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Question for the Weight Weenies!

Posted by Jeremy Yang On April - 8 - 2009

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Is there ever a line where the price to weight loss ratio is too much for the wallet to handle? I’m just throwing this out there for the weight weenies to chime in on and if you think “just lose some weight from the engine” instead… well I hear ya already!

I came across a company called Scrub Components that does rotors for disc brakes. Their rotors are pretty cool looking and their weights are really good. A 160mm 6-bolt rotor comes in at whopping 52 grams. Very impressive to say the least. Also impressive is the price: $145 for ONE rotor without bolts. Putting matching 160mm rotors on a bike cost $290! That doesn’t count the cost to switch to organic or resin pads which are a “must”. Add those in, but re-use your existing bolts and your total cost comes out to $334 before shipping.

Alligator Serration Disc rotor

Compare that to Alligator Serration rotors. The 160mm version weighs a decent 92 grams, not portly by any means but no where near as light as the Scrub counterparts. The price, though, is where it shines: $12.98 per rotor via Although forty grams heavier than the Scrub Component rotors, the Alligators are less than 1/11 the price.

If you’re doing the math, each gram you save upgrading from the Alligators to the Scrubs cost $3.85. Not too shabby when I put it that way, but multiply that by the 80 grams you save and it comes out to an extra $308 before shipping. Is the 80 gram weight loss really worth the extra money?

By the way I’m not picking on Scrub Components. They’re made in the USA and their users seem to like them. I’m only considering the weight and cost aspects of these components. For all I know Scrub rotors could be the best ever and Alligators could be so bad I wouldn’t put them on a bike thief’s ride.

7 Responses to “Question for the Weight Weenies!”

  1. Randall says:

    My experience with Alligator rotors has nothing to do with weight. The ones I bought for my rig weren’t circular per say. More of a subtle oval. Either that or the rotor wasn’t the same thickness all the way around. I got a strong pulsating feeling when pressing on my BB7s. The Avid rotors might bend and rub, but I know they will give me a consistent stop. As for the weight, ah who cares about 50 grams….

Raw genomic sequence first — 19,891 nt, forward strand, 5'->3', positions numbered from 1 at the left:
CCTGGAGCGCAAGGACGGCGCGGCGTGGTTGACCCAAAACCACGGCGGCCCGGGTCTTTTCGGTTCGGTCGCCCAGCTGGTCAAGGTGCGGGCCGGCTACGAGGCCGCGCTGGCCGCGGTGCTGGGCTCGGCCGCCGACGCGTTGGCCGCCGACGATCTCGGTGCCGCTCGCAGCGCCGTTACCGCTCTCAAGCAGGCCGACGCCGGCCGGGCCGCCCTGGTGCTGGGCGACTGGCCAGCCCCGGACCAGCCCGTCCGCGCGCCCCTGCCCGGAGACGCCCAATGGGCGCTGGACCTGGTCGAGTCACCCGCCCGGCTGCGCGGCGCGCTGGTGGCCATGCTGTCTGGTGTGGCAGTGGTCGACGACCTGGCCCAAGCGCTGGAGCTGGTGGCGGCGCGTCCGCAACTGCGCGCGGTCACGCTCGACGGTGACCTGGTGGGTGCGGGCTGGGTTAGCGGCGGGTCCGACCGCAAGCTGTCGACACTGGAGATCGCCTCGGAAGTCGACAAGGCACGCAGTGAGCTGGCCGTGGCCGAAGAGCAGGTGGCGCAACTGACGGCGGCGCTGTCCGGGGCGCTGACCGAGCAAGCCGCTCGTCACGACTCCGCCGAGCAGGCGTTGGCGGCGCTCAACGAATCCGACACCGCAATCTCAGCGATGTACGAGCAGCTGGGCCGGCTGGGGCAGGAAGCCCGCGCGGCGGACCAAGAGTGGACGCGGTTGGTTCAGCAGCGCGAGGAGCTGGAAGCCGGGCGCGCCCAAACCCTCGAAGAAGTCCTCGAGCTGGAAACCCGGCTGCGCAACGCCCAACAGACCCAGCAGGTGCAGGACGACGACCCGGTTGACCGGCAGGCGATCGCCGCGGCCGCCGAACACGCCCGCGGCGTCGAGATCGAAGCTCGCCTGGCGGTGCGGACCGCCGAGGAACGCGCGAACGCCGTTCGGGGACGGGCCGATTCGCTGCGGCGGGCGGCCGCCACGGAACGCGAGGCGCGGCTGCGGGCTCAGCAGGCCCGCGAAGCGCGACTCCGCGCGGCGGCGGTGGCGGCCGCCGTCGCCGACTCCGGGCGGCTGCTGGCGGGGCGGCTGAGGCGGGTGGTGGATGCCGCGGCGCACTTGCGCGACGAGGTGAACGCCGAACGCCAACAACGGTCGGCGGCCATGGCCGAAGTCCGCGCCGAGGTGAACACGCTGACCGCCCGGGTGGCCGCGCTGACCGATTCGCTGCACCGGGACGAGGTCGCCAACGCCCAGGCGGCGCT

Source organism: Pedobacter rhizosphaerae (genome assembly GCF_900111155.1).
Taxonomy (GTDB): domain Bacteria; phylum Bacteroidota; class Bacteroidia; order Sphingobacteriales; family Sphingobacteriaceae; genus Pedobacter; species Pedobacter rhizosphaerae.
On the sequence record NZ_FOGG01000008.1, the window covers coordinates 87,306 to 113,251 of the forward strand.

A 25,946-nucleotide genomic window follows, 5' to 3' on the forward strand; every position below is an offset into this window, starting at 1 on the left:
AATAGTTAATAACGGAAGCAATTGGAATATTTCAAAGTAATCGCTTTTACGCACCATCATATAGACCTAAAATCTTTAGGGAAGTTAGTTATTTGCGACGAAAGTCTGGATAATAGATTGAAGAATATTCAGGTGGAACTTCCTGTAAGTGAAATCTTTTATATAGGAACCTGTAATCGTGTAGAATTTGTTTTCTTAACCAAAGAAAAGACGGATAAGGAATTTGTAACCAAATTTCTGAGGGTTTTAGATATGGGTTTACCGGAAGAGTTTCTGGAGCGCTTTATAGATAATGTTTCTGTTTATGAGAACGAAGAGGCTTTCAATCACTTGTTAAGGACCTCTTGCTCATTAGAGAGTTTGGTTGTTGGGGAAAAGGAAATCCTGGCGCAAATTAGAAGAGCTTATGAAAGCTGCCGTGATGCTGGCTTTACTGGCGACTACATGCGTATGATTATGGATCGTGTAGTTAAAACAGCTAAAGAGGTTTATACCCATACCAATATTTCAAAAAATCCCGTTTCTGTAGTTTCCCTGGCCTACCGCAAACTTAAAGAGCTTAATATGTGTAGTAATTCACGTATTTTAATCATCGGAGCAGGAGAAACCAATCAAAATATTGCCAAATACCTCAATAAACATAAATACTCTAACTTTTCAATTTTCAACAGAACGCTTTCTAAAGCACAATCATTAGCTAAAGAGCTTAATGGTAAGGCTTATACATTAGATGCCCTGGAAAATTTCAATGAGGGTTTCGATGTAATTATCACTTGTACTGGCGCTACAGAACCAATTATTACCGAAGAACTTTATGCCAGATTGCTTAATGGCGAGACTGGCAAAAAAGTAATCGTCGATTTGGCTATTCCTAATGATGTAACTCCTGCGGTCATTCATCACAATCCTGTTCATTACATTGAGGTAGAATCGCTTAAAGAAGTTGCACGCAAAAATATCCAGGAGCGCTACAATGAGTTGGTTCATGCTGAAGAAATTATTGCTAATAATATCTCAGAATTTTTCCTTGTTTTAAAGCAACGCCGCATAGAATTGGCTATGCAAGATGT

2. Joe says:

    $145(52g) vs. $12.98(92 g)? hmmm… especially in this economy?… ;)

    BTW, you’ll make up that weight difference (and them some) once you put your water bottle in the cage or put on your camelbak.

    I personally would go w/the Alligators (or stock rotors) and put the difference towards a lighter wheelset or lighter componants like cranks, pedals, etc…

  3. Khoa says:

    I just bought the Alligator rotors last week. I haven’t ridden with them but they look cool and saved me 4 grams over my Hope rotors. Haha
    I think the best bang for the buck would be to get lighter tires and tubes. Tubes are the cheapest way to drop grams in my experience.

  4. Ghost Rider says:

    Lighter tubes, tires or wheelsets would be the most cost-effective (and just plain effective) solution. I ain’t skimiping on braking ability. If you really want to save brake weight, replace the hardware with Ti bolts or aluminum rotor bolts (these last are probably not such a great idea, of course).

  5. Khoa says:

    I have Ti Bolts for the disc rotors and calipers while they do save weight the cost per gram is not really worth it. Ti is not that much lighter for small bolts. In the old’en days a Ti axle would save a lot of weight over a steel axle.

  6. RL Policar says:

    I think its crazy to try and save grams…ride nakit! All that clothing has to be at least a few pounds!

  7. Rubber Boy says:

    If you race, especially for living, losing grams is a priority. 80g is a lot.
    However, some of these 3rd party rotors don’t work that well. Scrub, like all of them, is a hit or miss. If they don’t do the job right, you might as well ride without rotors and save another 100g…

    As for Alligator, they might be too aggressive with their wind-cutters. The main players (Avid, Hope etc), don’t go that far with removing material from the contact surface, and must be for a reason. Aligator are reported to decrease stopping performance and bring about pulsing issues. Some people swear they eat their pads.

    As a Avid user I would upgrade to G3 or X rotors. The difference between the Gator and G3 is 10g and G3 are certain not to affect performance. You can get them for $10 more than the Gators. The X rotors are not the best bang for the buck; they will take you back $45 and with 7g reduction the weight is equal to the Gator. However, you also received a set of Ti bolt with it that will save more weight.

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